The following figure shows a simulation with 500 observations and a true click-through rate (CTR) of 6% in both groups, i.e. there is no actual difference. The line shows what you would observe if you looked at the p-value after each new observation. In the end (after 1000 observations), the p-value does the right thing: it is greater than 0.05, which is good because there is actually no difference between the groups. But you can see that the p-value still fell below the 5% threshold several times. If you had stopped the test prematurely, you would have drawn a wrong conclusion. Of course, this is only one possible result of a random simulation, but it illustrates the problem. If you keep looking at the p-value and stop the experiment as soon as p < 0.05, the type I error increases and becomes larger than 5%.

Example for the course of the p-value during a test

Test group size & test period

In addition, you should determine in advance how large the test groups must be and how long the test should run.

In addition, the test period must be chosen carefully. For example, it should be ensured that the test does not run only at certain times or days of the week. Practitioners also recommend that a test should not run for too long in order to be able to react quickly to results and not interfere with other marketing campaigns.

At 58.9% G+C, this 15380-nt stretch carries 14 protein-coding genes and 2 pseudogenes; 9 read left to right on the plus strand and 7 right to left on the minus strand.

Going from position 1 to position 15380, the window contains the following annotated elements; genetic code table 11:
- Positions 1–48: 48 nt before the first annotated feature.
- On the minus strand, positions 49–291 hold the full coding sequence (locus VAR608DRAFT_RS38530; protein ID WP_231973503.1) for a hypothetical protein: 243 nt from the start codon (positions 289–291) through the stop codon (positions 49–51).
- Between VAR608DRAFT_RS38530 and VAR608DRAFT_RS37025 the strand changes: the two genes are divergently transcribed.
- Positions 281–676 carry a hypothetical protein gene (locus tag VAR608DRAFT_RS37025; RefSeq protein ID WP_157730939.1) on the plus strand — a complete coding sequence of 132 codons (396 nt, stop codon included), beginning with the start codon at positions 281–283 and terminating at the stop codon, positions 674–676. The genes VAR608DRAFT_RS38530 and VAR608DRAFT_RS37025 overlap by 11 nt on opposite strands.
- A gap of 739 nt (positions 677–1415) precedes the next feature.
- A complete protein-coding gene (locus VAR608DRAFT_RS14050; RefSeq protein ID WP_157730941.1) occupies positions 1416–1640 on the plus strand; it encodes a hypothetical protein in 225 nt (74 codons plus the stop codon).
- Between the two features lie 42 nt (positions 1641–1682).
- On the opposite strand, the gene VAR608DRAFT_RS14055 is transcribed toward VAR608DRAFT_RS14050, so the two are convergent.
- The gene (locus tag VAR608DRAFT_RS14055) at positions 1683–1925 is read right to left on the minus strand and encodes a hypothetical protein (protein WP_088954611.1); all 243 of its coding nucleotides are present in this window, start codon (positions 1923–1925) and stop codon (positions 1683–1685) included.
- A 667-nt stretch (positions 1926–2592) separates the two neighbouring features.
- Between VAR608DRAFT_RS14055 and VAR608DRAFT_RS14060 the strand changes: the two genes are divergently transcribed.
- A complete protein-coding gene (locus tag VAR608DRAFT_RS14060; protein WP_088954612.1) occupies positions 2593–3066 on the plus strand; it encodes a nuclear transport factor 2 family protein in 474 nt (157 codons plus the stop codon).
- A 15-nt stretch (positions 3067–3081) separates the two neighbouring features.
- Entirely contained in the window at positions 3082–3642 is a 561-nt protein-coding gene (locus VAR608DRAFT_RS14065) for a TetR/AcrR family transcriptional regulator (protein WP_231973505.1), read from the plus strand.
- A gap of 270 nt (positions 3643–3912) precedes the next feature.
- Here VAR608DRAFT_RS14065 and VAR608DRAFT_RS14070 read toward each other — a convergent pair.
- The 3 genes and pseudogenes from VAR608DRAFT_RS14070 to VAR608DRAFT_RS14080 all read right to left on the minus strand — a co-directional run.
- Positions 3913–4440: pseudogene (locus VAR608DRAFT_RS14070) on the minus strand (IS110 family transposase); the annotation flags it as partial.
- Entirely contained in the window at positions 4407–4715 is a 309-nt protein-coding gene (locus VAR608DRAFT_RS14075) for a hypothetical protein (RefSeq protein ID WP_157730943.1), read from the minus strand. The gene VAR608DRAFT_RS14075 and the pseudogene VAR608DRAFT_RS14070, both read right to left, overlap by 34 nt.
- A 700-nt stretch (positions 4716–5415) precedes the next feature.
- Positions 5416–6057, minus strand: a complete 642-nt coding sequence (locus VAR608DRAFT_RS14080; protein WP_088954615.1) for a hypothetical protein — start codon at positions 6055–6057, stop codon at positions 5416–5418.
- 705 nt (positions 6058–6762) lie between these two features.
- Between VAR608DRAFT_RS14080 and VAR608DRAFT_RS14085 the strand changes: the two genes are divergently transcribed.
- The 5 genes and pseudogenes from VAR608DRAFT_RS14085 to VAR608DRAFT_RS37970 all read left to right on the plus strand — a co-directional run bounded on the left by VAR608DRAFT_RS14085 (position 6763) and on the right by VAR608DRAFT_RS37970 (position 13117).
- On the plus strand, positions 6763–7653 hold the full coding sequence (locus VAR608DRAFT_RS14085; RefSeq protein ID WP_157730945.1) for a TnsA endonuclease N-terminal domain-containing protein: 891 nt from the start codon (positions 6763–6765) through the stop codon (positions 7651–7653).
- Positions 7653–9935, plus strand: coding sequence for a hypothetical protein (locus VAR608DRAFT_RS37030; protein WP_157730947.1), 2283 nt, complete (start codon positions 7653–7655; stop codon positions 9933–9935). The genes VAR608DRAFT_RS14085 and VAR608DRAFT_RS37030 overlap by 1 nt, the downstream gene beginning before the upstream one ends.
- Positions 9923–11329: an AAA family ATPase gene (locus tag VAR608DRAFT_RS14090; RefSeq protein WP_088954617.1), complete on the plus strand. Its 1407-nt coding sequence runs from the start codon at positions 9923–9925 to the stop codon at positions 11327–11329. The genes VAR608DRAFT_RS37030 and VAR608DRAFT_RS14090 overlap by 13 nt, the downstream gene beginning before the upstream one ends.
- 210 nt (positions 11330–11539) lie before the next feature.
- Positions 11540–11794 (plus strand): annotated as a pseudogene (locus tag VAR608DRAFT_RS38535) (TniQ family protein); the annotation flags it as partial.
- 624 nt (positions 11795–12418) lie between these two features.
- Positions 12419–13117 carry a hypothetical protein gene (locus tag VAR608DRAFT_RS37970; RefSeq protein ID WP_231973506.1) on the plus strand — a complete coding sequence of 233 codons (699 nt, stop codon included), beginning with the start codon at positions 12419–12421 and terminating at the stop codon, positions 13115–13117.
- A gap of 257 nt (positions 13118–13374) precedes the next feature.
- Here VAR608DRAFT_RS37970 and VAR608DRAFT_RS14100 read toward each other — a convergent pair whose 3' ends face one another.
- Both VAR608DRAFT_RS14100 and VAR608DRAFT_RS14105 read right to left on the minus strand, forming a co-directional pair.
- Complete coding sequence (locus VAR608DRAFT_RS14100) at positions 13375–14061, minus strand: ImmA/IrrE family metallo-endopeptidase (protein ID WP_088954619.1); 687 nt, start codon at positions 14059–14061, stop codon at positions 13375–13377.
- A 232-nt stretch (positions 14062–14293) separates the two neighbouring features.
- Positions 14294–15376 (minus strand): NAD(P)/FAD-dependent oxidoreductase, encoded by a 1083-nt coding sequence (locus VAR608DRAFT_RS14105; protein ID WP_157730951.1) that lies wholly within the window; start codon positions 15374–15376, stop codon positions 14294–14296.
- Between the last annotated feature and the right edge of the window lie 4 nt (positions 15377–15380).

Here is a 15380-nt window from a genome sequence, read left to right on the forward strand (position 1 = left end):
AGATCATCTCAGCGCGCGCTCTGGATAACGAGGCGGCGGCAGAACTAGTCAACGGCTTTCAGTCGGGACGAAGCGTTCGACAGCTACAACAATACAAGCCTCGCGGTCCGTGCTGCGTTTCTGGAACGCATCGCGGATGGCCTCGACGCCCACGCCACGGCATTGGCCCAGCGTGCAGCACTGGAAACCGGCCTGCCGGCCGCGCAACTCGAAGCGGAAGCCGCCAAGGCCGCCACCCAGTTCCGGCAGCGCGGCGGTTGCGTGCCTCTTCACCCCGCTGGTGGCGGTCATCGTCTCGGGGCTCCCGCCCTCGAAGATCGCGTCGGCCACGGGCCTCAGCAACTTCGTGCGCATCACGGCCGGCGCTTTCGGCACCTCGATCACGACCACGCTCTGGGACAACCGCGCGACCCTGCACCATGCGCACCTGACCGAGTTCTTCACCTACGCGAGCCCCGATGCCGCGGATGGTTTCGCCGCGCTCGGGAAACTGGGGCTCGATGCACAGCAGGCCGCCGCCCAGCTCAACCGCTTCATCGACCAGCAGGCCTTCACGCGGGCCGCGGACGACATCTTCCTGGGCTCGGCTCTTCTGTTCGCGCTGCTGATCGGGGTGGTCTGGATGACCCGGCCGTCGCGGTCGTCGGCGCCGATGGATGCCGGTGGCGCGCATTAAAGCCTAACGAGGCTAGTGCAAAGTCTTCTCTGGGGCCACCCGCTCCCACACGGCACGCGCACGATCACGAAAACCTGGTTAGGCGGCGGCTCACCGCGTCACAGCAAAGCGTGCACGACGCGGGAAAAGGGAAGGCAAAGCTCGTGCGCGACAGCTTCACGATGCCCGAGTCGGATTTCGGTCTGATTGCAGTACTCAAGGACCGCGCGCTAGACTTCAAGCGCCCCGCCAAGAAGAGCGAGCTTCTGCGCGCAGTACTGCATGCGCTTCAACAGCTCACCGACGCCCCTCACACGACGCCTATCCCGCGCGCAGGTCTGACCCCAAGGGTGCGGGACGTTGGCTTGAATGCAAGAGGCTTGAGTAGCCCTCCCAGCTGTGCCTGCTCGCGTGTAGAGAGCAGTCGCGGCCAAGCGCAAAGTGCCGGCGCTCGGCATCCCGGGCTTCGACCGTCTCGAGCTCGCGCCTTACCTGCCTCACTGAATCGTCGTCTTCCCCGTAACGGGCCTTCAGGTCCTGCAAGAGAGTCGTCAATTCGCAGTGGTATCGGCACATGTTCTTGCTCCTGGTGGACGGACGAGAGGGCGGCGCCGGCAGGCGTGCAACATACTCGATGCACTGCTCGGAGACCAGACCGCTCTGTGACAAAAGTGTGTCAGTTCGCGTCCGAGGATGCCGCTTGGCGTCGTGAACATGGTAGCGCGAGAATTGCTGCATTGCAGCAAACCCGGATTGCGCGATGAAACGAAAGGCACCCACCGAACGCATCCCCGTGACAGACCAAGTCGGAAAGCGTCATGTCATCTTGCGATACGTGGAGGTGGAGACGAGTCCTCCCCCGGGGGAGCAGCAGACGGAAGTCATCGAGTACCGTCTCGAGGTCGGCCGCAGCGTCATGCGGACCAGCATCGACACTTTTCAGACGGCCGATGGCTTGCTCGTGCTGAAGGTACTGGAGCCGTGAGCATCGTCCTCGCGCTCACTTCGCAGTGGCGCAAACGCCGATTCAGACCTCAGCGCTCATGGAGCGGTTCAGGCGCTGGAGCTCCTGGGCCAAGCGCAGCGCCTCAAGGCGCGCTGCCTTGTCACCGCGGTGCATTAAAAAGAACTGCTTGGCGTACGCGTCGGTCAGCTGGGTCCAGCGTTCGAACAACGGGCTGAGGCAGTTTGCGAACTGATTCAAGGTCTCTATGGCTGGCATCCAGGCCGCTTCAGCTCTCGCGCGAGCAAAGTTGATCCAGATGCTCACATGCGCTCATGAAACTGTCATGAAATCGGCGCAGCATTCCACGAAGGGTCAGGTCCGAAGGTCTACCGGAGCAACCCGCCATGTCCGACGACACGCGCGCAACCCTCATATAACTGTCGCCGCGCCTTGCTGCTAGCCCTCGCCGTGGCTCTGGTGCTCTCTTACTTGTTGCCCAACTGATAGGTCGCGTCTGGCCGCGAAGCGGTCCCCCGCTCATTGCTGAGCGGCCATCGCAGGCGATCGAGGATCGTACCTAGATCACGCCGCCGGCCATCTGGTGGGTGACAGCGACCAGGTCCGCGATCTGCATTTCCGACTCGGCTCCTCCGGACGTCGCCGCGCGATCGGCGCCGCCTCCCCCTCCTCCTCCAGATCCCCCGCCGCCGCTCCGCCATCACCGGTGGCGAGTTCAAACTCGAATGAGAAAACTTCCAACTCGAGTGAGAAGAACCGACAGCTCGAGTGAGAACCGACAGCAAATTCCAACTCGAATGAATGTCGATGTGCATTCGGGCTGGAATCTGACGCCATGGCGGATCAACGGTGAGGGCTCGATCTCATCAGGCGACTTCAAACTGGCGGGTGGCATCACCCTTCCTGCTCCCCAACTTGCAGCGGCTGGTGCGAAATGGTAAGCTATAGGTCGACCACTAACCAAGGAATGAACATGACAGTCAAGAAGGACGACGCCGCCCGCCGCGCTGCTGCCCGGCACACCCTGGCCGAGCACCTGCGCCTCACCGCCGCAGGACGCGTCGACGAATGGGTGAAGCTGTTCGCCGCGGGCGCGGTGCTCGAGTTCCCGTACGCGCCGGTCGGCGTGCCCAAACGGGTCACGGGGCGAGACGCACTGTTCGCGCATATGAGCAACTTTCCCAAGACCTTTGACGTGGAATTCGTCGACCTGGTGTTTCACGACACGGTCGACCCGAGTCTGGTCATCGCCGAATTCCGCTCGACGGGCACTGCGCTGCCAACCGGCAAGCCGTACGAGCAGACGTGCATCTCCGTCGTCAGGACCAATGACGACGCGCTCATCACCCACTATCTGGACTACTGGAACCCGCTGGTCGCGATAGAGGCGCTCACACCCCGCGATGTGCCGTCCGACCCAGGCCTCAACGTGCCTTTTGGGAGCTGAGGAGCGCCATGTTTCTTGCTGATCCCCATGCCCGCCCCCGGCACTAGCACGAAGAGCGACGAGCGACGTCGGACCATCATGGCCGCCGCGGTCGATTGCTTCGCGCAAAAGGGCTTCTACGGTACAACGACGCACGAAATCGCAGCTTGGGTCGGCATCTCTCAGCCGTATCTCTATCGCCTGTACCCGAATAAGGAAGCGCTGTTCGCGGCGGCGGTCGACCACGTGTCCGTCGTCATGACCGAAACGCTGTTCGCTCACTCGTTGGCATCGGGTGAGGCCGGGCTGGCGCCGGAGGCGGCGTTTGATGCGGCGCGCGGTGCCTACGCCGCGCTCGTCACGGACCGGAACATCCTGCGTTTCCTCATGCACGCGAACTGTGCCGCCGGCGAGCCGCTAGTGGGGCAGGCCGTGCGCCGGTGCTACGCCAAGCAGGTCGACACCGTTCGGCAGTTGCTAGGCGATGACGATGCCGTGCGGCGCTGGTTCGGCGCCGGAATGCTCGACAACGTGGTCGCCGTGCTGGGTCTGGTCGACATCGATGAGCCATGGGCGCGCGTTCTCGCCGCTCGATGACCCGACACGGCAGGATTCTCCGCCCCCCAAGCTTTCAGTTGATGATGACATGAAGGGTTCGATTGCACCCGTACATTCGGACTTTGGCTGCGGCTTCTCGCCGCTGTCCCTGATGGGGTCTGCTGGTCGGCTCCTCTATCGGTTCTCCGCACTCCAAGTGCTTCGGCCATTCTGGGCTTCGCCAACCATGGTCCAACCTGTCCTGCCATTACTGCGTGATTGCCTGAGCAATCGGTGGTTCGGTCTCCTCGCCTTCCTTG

Example in R

The following code shows you how to test the difference between two rates in R, e.g., click-through rates or conversion rates. You can apply the code to your own data by replacing the URL to the example data with your file path. To test the difference between two proportions, you can use the function prop.test which is equivalent to Pearson’s chi-squared test. For small samples you should use Fisher’s exact test instead. prop.test returns a p-value and a confidence interval for the difference between the two rates. The interpretation of a 95% confidence interval is as follows: When conducting such an analysis many times, then 95% of the displayed confidence intervals would contain the true difference.


# Specify file path:
dataPath <-

# Read data
data <- read_csv(file = dataPath) 

# Inspect structure of the data
## $ group      : chr [1:1000] "A" "A" "A" "A" ...
## $ date       : Date[1:1000], format: "2023-06-05" "2023-06-04" "2023-06-02" "2023-06-05" ...
## $ clickedTrue: num [1:1000] 0 0 0 0 0 0 0 0 0 1 ...

# Change type of group to factor 
data$group <- as.factor(data$group) 

# Change type of click through variable to factor
data$clickedTrue <- as.factor(data$clickedTrue) 
levels(data$clickedTrue) <- c("0", "1")

# Compute frequencies and conduct test for proportions 
# (Frequency table with successes in the first column)
freqTable <- table(data$group, data$clickedTrue)[, c(2,1)] 

# print frequency table